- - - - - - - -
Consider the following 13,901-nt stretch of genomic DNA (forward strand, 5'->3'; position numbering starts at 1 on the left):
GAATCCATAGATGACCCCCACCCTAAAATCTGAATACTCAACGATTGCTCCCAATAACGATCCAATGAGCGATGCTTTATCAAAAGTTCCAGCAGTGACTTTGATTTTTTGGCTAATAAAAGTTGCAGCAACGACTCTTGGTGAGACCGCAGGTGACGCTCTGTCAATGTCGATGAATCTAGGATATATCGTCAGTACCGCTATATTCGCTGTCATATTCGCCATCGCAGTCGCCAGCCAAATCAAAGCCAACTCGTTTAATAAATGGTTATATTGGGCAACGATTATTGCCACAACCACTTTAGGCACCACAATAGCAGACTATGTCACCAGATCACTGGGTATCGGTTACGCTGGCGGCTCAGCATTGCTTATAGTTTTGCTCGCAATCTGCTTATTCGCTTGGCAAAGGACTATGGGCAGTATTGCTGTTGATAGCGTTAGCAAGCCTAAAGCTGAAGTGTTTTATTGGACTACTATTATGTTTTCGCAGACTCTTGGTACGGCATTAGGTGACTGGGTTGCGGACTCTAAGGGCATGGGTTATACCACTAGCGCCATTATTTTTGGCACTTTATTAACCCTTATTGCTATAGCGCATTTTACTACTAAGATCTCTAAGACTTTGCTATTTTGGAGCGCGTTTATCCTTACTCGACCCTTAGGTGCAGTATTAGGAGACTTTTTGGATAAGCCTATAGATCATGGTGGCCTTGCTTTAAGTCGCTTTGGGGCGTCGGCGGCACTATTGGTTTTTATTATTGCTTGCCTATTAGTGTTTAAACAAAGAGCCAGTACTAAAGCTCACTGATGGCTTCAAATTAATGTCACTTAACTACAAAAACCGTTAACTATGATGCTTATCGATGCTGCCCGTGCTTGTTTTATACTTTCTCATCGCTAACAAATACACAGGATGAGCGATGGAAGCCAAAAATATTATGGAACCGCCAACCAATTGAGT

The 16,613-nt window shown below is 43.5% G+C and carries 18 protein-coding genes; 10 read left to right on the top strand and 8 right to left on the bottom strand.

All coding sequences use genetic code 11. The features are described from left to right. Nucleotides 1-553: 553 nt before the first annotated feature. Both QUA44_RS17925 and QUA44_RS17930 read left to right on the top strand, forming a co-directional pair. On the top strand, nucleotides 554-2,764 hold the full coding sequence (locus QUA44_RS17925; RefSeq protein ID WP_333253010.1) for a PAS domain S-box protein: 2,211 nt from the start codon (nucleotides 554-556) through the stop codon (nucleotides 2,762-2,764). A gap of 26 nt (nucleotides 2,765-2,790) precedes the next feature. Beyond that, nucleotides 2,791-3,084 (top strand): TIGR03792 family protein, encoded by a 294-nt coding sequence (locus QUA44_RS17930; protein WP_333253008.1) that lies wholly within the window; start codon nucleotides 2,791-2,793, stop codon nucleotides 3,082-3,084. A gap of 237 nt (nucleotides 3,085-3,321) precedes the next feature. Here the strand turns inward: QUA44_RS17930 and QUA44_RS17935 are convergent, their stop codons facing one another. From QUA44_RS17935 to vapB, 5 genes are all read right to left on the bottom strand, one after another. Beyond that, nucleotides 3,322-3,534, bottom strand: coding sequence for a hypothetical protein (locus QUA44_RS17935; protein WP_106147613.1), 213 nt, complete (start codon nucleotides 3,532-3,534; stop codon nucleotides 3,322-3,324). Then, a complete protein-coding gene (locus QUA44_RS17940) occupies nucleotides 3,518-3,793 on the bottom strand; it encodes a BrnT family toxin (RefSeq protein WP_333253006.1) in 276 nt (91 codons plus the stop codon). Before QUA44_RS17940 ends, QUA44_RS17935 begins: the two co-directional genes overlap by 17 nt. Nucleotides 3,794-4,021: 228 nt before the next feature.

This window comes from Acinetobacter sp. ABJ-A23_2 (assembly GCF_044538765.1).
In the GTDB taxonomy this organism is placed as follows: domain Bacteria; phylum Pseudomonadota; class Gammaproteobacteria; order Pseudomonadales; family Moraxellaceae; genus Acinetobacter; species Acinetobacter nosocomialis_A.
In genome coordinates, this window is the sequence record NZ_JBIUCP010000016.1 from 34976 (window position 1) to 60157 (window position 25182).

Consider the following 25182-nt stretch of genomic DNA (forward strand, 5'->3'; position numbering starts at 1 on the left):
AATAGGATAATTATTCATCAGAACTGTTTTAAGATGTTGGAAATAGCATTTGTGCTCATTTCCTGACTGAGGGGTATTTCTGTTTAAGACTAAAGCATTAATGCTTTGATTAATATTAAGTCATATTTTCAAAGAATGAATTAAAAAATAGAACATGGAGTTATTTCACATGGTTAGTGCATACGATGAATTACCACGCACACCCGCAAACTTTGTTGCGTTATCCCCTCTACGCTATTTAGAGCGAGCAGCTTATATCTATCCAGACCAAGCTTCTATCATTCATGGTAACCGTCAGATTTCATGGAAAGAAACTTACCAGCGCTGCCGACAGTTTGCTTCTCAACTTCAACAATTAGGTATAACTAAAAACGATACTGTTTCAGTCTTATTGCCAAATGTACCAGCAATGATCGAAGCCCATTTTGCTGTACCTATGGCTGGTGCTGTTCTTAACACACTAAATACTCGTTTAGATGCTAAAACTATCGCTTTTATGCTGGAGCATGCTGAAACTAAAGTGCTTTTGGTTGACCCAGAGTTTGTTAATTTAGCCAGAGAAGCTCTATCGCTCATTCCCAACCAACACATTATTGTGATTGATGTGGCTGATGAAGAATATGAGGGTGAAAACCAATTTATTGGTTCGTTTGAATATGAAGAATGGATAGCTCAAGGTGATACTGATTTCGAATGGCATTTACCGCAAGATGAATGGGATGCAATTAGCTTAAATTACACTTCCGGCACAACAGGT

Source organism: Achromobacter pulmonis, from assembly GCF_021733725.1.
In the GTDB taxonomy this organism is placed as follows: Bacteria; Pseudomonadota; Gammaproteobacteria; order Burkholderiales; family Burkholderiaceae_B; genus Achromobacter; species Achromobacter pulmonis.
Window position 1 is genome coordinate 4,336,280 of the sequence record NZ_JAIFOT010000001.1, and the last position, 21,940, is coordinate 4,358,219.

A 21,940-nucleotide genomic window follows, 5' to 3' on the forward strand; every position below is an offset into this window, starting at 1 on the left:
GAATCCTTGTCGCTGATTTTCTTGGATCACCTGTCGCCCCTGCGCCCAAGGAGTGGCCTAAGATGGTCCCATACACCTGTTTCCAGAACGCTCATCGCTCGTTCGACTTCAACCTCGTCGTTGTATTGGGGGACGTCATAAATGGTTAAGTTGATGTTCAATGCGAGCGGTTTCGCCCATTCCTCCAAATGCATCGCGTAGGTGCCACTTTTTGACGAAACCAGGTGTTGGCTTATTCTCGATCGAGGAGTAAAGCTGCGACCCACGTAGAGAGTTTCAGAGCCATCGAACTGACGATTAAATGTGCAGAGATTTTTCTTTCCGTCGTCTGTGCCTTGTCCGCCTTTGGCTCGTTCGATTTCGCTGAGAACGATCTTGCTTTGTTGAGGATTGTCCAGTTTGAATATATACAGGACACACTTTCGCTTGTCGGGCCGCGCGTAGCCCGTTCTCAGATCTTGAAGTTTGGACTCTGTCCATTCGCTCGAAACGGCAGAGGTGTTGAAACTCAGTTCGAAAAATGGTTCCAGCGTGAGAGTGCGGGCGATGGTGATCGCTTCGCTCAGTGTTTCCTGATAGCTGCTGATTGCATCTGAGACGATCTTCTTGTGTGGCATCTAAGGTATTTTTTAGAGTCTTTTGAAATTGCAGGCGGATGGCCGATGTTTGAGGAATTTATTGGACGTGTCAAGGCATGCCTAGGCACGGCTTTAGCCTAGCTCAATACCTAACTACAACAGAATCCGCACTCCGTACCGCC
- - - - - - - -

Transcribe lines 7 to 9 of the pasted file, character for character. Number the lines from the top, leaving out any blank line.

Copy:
In genome coordinates, this window is the sequence record NZ_JBIUCP010000016.1 from 34976 (window position 1) to 60157 (window position 25182).

Consider the following 25182-nt stretch of genomic DNA (forward strand, 5'->3'; position numbering starts at 1 on the left):
AATAGGATAATTATTCATCAGAACTGTTTTAAGATGTTGGAAATAGCATTTGTGCTCATTTCCTGACTGAGGGGTATTTCTGTTTAAGACTAAAGCATTAATGCTTTGATTAATATTAAGTCATATTTTCAAAGAATGAATTAAAAAATAGAACATGGAGTTATTTCACATGGTTAGTGCATACGATGAATTACCACGCACACCCGCAAACTTTGTTGCGTTATCCCCTCTACGCTATTTAGAGCGAGCAGCTTATATCTATCCAGACCAAGCTTCTATCATTCATGGTAACCGTCAGATTTCATGGAAAGAAACTTACCAGCGCTGCCGACAGTTTGCTTCTCAACTTCAACAATTAGGTATAACTAAAAACGATACTGTTTCAGTCTTATTGCCAAATGTACCAGCAATGATCGAAGCCCATTTTGCTGTACCTATGGCTGGTGCTGTTCTTAACACACTAAATACTCGTTTAGATGCTAAAACTATCGCTTTTATGCTGGAGCATGCTGAAACTAAAGTGCTTTTGGTTGACCCAGAGTTTGTTAATTTAGCCAGAGAAGCTCTATCGCTCATTCCCAACCAACACATTATTGTGATTGATGTGGCTGATGAAGAATATGAGGGTGAAAACCAATTTATTGGTTCGTTTGAATATGAAGAATGGATAGCTCAAGGTGATACTGATTTCGAATGGCATTTACCGCAAGATGAATGGGATGCAATTAGCTTAAATTACACTTCCGGCACAACAGGT